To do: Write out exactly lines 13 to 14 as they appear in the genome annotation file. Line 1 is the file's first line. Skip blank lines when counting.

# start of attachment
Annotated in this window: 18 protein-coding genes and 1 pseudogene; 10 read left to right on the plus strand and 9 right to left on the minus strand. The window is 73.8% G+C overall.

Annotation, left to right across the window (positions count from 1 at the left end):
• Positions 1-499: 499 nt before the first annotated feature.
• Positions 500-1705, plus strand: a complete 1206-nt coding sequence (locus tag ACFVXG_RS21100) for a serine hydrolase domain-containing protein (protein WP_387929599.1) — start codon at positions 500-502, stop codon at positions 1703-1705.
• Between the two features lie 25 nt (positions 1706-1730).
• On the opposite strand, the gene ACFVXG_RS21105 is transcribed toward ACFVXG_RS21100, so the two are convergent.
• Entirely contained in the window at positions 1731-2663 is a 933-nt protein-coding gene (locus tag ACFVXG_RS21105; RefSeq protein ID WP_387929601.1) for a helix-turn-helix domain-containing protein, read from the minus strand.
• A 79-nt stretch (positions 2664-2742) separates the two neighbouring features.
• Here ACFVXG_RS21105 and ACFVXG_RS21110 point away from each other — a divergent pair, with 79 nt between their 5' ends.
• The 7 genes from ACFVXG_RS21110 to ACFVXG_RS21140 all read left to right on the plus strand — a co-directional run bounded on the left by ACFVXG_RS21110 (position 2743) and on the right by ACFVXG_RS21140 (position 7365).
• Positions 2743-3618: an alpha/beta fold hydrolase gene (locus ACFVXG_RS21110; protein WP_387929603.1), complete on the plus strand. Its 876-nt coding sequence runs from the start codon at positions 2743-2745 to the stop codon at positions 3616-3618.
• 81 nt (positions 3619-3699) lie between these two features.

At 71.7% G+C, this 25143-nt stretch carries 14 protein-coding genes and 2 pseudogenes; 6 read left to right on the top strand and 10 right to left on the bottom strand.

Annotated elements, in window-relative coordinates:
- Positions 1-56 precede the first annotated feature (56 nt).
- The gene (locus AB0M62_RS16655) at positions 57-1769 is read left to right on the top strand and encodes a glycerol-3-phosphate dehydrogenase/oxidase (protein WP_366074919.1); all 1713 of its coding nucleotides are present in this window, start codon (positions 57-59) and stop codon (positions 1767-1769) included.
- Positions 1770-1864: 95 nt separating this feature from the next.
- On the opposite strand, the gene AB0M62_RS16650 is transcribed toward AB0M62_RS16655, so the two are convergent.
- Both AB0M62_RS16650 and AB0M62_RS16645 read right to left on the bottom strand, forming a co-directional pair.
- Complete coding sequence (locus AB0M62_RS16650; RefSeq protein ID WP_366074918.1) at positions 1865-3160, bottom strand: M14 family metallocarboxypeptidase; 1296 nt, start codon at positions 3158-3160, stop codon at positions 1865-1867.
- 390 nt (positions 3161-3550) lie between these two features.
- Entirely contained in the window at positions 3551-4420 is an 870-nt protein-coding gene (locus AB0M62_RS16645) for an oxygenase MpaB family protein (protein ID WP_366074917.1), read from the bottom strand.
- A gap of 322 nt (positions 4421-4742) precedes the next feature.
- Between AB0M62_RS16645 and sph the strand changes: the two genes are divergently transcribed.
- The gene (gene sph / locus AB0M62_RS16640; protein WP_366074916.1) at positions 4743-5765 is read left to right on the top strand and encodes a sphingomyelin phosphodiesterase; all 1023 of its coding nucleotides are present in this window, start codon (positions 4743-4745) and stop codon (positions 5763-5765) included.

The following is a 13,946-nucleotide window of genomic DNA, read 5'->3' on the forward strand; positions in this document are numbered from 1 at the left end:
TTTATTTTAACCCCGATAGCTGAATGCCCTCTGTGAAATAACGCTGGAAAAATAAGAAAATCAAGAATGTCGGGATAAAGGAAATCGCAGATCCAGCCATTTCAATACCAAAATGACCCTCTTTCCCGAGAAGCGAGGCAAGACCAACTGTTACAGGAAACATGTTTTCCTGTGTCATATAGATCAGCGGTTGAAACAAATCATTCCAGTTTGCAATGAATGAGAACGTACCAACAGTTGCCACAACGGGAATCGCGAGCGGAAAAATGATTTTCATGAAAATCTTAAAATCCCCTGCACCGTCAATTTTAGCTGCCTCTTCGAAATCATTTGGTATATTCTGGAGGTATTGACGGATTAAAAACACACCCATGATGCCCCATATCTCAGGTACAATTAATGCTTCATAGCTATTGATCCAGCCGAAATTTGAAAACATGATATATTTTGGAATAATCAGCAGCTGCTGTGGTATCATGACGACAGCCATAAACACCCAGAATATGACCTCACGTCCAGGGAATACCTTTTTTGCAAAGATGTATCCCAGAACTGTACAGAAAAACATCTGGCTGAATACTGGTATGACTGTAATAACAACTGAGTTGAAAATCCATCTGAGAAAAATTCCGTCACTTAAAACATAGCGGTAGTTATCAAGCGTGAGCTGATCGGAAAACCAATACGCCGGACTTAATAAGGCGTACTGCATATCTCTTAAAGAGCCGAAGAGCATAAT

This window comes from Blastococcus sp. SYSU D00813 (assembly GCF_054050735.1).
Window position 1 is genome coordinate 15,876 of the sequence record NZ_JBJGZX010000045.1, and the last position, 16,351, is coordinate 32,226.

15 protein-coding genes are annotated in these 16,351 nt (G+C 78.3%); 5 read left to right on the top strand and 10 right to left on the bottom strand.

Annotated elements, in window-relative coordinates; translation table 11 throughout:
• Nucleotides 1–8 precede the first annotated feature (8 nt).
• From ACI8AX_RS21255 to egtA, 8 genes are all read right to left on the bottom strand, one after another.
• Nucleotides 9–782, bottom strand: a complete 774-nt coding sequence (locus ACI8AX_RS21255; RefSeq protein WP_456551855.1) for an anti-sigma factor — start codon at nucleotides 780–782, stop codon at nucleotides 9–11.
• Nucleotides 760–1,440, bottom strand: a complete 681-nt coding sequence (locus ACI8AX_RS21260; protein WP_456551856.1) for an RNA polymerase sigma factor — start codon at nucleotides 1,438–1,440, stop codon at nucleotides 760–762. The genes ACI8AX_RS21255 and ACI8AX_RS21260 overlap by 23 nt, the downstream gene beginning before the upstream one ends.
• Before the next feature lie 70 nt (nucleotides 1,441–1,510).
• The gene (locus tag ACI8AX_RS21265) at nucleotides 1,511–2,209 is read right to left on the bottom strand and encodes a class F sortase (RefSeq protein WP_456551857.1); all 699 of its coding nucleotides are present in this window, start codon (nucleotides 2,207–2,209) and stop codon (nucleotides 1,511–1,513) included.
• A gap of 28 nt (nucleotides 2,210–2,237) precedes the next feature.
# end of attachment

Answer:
At 71.7% G+C, this 25143-nt stretch carries 14 protein-coding genes and 2 pseudogenes; 6 read left to right on the top strand and 10 right to left on the bottom strand.

Annotated elements, in window-relative coordinates: